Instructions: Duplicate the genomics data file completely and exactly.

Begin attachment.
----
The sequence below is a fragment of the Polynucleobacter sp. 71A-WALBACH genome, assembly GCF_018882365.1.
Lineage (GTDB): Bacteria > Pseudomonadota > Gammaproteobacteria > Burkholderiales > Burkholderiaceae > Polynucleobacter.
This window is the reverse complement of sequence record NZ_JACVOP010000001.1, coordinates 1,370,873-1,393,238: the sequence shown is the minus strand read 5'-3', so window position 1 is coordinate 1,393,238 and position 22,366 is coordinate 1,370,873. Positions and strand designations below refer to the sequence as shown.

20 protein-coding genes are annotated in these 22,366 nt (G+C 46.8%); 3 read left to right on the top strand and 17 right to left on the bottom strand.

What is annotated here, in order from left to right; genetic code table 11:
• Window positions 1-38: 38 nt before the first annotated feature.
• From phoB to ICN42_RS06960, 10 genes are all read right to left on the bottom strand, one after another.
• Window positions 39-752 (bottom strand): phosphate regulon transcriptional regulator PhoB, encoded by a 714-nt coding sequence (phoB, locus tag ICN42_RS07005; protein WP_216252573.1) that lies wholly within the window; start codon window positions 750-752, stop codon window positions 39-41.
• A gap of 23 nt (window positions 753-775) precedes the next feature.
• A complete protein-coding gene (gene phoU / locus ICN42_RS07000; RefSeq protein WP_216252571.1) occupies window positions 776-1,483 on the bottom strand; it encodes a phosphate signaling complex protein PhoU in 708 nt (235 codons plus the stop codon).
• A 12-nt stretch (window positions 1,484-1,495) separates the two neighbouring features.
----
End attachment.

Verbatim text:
The sequence below is a fragment of the Polynucleobacter sp. 71A-WALBACH genome, assembly GCF_018882365.1.
Lineage (GTDB): Bacteria > Pseudomonadota > Gammaproteobacteria > Burkholderiales > Burkholderiaceae > Polynucleobacter.
This window is the reverse complement of sequence record NZ_JACVOP010000001.1, coordinates 1,370,873-1,393,238: the sequence shown is the minus strand read 5'-3', so window position 1 is coordinate 1,393,238 and position 22,366 is coordinate 1,370,873. Positions and strand designations below refer to the sequence as shown.

20 protein-coding genes are annotated in these 22,366 nt (G+C 46.8%); 3 read left to right on the top strand and 17 right to left on the bottom strand.

What is annotated here, in order from left to right; genetic code table 11:
• Window positions 1-38: 38 nt before the first annotated feature.
• From phoB to ICN42_RS06960, 10 genes are all read right to left on the bottom strand, one after another.
• Window positions 39-752 (bottom strand): phosphate regulon transcriptional regulator PhoB, encoded by a 714-nt coding sequence (phoB, locus tag ICN42_RS07005; protein WP_216252573.1) that lies wholly within the window; start codon window positions 750-752, stop codon window positions 39-41.
• A gap of 23 nt (window positions 753-775) precedes the next feature.
• A complete protein-coding gene (gene phoU / locus ICN42_RS07000; RefSeq protein WP_216252571.1) occupies window positions 776-1,483 on the bottom strand; it encodes a phosphate signaling complex protein PhoU in 708 nt (235 codons plus the stop codon).
• A 12-nt stretch (window positions 1,484-1,495) separates the two neighbouring features.